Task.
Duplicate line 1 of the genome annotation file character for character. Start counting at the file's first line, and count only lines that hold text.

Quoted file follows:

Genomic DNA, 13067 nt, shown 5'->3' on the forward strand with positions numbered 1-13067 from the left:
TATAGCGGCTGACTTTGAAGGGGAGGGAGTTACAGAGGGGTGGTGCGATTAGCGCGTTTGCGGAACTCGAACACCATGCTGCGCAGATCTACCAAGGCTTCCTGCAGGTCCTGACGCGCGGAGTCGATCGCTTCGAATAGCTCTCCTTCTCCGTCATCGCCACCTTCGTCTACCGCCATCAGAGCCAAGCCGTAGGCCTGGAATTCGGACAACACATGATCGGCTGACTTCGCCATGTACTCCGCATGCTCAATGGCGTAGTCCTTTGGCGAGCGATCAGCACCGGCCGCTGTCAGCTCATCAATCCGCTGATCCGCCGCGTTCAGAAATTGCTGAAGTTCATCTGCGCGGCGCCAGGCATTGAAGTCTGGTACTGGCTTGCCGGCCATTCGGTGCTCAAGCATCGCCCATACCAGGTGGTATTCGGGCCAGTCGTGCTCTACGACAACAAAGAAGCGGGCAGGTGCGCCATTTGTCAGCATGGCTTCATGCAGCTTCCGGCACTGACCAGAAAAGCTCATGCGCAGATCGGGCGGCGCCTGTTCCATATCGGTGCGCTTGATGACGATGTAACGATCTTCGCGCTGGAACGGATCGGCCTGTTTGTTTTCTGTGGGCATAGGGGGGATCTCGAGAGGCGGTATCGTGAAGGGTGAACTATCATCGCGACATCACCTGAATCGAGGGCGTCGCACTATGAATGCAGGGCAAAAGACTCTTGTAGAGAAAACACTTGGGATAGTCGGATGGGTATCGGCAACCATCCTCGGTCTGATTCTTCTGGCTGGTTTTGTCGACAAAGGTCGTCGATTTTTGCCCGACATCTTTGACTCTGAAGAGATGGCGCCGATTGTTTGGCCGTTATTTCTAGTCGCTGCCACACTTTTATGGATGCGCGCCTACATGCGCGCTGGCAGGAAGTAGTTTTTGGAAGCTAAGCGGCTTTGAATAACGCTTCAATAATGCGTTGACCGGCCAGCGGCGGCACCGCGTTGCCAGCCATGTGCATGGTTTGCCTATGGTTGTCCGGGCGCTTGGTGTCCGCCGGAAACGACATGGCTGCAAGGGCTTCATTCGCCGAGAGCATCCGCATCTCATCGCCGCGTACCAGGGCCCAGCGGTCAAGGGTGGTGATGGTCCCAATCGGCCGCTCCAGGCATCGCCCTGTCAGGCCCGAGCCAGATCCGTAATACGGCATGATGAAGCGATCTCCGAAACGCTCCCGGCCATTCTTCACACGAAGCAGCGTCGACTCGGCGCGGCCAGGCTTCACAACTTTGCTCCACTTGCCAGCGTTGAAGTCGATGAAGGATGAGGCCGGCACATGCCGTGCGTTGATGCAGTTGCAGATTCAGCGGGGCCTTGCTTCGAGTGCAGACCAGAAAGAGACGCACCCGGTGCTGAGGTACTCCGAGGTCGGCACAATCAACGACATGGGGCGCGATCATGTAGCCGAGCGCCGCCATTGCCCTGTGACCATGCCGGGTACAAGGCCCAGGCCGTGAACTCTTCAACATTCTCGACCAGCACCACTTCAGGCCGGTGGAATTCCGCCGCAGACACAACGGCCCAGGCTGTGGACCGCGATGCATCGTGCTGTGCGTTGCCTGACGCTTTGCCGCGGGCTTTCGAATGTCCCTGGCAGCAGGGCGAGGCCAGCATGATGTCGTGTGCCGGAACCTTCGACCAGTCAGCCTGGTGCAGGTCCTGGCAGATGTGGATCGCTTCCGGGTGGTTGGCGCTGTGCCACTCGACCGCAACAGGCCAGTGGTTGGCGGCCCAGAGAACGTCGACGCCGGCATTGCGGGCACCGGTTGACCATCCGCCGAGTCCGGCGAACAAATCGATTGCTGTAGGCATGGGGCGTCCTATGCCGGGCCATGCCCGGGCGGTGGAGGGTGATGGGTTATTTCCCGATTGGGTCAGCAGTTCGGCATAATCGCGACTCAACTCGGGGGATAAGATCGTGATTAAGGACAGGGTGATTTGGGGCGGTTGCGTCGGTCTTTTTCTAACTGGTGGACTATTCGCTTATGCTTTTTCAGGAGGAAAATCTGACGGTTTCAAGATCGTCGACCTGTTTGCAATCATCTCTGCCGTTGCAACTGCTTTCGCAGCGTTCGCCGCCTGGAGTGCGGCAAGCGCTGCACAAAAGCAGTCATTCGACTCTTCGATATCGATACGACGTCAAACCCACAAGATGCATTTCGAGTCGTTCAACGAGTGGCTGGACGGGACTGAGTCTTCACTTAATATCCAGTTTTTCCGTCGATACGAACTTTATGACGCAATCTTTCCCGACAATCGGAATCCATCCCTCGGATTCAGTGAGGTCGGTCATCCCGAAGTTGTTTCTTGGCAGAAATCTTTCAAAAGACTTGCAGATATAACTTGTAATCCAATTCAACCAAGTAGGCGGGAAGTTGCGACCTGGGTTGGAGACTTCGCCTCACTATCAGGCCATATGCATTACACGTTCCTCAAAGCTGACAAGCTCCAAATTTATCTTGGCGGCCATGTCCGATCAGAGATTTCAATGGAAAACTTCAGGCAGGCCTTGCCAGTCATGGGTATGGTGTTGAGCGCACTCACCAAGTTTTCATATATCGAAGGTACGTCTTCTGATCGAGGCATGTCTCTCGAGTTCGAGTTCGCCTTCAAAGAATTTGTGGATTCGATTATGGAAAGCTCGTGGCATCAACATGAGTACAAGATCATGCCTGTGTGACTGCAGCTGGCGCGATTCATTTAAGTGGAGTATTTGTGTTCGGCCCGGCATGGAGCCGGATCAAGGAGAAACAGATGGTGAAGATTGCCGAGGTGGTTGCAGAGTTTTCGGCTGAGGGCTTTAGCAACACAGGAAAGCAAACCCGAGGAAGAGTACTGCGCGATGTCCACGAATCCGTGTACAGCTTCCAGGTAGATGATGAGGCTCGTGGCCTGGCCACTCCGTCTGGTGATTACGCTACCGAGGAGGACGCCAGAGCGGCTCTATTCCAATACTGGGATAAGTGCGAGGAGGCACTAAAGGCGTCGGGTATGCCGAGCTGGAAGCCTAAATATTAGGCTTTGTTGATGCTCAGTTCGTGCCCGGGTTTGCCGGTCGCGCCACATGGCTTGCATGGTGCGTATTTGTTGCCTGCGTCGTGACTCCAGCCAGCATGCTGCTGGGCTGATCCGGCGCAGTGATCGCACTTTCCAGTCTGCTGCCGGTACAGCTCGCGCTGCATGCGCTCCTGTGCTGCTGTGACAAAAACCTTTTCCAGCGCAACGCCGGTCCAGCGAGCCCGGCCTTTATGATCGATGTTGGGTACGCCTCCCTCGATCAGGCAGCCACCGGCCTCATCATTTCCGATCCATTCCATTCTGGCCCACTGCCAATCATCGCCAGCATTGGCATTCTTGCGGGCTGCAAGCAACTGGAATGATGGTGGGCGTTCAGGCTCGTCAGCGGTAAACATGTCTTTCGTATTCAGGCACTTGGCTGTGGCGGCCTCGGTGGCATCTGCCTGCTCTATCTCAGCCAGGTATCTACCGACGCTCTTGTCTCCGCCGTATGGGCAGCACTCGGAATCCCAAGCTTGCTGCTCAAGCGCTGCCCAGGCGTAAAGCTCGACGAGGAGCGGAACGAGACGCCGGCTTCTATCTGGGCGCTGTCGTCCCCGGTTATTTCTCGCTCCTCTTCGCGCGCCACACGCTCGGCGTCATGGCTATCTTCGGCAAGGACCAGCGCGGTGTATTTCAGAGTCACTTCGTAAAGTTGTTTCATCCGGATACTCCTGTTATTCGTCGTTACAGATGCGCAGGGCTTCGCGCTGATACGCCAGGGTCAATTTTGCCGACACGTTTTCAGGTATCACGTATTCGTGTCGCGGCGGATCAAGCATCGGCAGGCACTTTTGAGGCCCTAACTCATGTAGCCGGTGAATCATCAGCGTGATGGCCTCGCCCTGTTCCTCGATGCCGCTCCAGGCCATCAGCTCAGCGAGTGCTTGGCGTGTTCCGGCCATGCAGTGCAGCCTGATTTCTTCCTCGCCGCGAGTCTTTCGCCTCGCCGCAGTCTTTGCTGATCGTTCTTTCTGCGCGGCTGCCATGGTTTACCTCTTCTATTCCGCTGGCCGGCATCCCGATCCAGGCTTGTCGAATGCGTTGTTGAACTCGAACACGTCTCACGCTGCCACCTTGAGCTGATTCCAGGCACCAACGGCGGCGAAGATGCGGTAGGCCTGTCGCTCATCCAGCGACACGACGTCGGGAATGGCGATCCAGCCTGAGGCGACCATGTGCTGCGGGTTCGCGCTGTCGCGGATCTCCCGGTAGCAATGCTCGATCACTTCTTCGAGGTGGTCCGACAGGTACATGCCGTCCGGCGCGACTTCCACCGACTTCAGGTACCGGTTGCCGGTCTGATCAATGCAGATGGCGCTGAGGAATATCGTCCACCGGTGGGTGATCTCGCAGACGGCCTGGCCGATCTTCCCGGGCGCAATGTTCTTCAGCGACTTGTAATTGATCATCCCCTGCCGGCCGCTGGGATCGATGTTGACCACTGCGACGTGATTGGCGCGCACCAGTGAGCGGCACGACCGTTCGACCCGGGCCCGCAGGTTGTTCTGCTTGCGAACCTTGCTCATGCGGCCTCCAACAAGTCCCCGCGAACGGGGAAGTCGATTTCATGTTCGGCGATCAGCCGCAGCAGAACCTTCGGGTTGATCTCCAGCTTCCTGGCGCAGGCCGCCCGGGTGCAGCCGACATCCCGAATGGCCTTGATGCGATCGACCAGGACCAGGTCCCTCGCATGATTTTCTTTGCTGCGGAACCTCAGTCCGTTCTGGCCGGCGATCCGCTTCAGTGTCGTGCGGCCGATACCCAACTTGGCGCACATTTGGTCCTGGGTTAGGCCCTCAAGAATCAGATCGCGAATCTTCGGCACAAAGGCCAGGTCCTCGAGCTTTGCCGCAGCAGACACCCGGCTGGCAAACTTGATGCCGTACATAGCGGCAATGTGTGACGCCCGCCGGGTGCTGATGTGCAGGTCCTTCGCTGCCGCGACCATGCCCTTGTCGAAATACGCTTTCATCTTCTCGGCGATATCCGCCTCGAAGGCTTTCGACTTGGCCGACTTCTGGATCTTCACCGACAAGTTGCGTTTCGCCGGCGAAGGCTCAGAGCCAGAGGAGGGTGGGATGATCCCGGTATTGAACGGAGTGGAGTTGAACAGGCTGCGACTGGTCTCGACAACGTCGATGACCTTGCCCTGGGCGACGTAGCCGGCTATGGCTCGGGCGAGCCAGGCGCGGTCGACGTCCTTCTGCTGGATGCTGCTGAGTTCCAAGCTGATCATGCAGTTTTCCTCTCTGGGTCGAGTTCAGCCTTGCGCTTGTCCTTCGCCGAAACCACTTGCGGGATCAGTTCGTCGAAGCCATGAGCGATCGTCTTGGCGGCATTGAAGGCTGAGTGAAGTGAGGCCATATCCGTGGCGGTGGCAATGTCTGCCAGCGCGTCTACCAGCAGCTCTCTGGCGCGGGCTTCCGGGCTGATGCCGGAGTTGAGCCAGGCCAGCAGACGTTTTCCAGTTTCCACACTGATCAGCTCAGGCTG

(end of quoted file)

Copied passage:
Genomic DNA, 13067 nt, shown 5'->3' on the forward strand with positions numbered 1-13067 from the left: